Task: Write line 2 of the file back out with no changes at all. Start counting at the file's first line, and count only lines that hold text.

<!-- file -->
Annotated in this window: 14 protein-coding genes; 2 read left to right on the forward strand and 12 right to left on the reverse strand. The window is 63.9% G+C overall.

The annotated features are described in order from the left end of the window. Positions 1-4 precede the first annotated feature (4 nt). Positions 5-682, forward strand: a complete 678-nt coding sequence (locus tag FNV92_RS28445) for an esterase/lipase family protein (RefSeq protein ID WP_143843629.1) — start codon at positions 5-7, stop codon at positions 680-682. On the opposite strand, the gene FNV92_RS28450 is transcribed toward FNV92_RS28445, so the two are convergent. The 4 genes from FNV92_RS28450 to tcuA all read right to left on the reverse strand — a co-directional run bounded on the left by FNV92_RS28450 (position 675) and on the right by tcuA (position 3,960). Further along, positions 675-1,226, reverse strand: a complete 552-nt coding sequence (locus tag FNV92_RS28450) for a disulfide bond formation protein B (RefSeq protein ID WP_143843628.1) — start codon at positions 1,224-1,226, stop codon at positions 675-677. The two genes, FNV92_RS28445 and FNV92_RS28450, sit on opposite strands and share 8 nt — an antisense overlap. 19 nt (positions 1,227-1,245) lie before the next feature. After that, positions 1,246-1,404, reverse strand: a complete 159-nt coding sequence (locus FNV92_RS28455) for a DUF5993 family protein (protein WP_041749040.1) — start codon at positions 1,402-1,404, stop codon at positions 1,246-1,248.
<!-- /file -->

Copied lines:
The annotated features are described in order from the left end of the window. Positions 1-4 precede the first annotated feature (4 nt). Positions 5-682, forward strand: a complete 678-nt coding sequence (locus tag FNV92_RS28445) for an esterase/lipase family protein (RefSeq protein ID WP_143843629.1) — start codon at positions 5-7, stop codon at positions 680-682. On the opposite strand, the gene FNV92_RS28450 is transcribed toward FNV92_RS28445, so the two are convergent. The 4 genes from FNV92_RS28450 to tcuA all read right to left on the reverse strand — a co-directional run bounded on the left by FNV92_RS28450 (position 675) and on the right by tcuA (position 3,960). Further along, positions 675-1,226, reverse strand: a complete 552-nt coding sequence (locus tag FNV92_RS28450) for a disulfide bond formation protein B (RefSeq protein ID WP_143843628.1) — start codon at positions 1,224-1,226, stop codon at positions 675-677. The two genes, FNV92_RS28445 and FNV92_RS28450, sit on opposite strands and share 8 nt — an antisense overlap. 19 nt (positions 1,227-1,245) lie before the next feature. After that, positions 1,246-1,404, reverse strand: a complete 159-nt coding sequence (locus FNV92_RS28455) for a DUF5993 family protein (protein WP_041749040.1) — start codon at positions 1,402-1,404, stop codon at positions 1,246-1,248.